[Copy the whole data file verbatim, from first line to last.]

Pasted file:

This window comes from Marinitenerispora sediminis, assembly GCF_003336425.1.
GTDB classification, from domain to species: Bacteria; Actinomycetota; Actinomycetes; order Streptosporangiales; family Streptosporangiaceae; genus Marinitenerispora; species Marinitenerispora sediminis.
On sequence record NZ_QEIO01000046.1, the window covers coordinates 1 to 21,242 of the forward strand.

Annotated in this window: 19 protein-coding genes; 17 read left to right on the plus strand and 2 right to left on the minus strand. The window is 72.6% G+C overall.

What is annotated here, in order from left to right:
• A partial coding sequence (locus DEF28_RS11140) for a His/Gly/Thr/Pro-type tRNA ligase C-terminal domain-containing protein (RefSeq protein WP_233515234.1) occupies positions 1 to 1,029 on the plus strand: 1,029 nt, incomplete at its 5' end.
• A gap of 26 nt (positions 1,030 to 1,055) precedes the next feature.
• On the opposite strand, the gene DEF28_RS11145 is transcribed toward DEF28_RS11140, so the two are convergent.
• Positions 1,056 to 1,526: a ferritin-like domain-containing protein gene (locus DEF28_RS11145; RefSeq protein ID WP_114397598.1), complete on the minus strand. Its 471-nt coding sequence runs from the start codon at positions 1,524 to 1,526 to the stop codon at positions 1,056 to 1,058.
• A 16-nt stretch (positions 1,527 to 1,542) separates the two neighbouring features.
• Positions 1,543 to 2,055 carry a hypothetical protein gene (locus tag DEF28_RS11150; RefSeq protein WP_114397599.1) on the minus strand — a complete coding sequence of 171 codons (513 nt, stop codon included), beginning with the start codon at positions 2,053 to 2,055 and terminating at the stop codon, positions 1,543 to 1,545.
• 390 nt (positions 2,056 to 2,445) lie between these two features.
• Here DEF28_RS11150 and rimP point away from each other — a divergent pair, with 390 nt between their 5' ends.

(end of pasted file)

This window comes from Marinitenerispora sediminis, assembly GCF_003336425.1.
GTDB classification, from domain to species: Bacteria; Actinomycetota; Actinomycetes; order Streptosporangiales; family Streptosporangiaceae; genus Marinitenerispora; species Marinitenerispora sediminis.
On sequence record NZ_QEIO01000046.1, the window covers coordinates 1 to 21,242 of the forward strand.

Annotated in this window: 19 protein-coding genes; 17 read left to right on the plus strand and 2 right to left on the minus strand. The window is 72.6% G+C overall.

What is annotated here, in order from left to right:
• A partial coding sequence (locus DEF28_RS11140) for a His/Gly/Thr/Pro-type tRNA ligase C-terminal domain-containing protein (RefSeq protein WP_233515234.1) occupies positions 1 to 1,029 on the plus strand: 1,029 nt, incomplete at its 5' end.
• A gap of 26 nt (positions 1,030 to 1,055) precedes the next feature.
• On the opposite strand, the gene DEF28_RS11145 is transcribed toward DEF28_RS11140, so the two are convergent.
• Positions 1,056 to 1,526: a ferritin-like domain-containing protein gene (locus DEF28_RS11145; RefSeq protein ID WP_114397598.1), complete on the minus strand. Its 471-nt coding sequence runs from the start codon at positions 1,524 to 1,526 to the stop codon at positions 1,056 to 1,058.
• A 16-nt stretch (positions 1,527 to 1,542) separates the two neighbouring features.
• Positions 1,543 to 2,055 carry a hypothetical protein gene (locus tag DEF28_RS11150; RefSeq protein WP_114397599.1) on the minus strand — a complete coding sequence of 171 codons (513 nt, stop codon included), beginning with the start codon at positions 2,053 to 2,055 and terminating at the stop codon, positions 1,543 to 1,545.
• 390 nt (positions 2,056 to 2,445) lie between these two features.
• Here DEF28_RS11150 and rimP point away from each other — a divergent pair, with 390 nt between their 5' ends.